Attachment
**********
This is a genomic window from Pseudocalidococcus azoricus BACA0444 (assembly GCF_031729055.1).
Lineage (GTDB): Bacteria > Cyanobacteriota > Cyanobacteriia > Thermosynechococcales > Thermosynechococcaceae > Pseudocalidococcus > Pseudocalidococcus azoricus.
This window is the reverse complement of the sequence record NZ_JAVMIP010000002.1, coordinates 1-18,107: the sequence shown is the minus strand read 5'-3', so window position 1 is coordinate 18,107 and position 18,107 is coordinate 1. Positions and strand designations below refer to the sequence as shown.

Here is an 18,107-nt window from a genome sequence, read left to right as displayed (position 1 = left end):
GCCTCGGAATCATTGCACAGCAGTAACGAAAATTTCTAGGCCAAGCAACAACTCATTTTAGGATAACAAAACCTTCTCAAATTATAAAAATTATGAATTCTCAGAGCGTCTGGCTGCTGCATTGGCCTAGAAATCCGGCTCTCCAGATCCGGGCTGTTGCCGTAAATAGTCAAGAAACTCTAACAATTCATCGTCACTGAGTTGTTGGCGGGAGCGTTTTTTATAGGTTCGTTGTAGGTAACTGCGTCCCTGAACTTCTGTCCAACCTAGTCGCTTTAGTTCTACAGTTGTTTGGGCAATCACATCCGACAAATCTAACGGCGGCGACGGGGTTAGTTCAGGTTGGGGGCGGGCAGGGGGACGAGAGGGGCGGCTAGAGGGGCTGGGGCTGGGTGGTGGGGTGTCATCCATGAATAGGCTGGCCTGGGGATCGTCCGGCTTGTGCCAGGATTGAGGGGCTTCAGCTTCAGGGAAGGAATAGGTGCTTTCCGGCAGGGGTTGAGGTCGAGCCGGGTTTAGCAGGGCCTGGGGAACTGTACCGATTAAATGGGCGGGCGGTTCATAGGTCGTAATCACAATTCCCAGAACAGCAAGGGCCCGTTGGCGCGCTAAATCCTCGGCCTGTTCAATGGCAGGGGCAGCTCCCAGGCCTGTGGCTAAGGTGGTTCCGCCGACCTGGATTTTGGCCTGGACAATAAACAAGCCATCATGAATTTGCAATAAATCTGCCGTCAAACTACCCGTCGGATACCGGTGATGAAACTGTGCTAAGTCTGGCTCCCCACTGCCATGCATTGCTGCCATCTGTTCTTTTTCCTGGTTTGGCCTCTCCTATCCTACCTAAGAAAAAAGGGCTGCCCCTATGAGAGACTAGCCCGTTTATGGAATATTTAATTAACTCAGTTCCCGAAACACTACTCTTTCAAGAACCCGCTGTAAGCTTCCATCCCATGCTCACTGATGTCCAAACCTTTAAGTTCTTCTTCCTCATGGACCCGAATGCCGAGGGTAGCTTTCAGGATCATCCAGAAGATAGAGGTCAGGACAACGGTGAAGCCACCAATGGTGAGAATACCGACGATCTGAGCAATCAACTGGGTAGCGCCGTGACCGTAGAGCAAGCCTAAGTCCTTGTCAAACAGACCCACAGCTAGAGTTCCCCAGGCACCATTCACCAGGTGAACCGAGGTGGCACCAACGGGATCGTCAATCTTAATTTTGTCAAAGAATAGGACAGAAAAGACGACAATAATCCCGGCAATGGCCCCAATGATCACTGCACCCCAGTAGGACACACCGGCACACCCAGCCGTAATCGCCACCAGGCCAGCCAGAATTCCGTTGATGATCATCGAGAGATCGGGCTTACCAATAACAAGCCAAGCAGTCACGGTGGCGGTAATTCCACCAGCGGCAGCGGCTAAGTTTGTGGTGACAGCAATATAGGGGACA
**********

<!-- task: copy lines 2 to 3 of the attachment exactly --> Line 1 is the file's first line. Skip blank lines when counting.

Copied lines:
Lineage (GTDB): Bacteria > Cyanobacteriota > Cyanobacteriia > Thermosynechococcales > Thermosynechococcaceae > Pseudocalidococcus > Pseudocalidococcus azoricus.
This window is the reverse complement of the sequence record NZ_JAVMIP010000002.1, coordinates 1-18,107: the sequence shown is the minus strand read 5'-3', so window position 1 is coordinate 18,107 and position 18,107 is coordinate 1. Positions and strand designations below refer to the sequence as shown.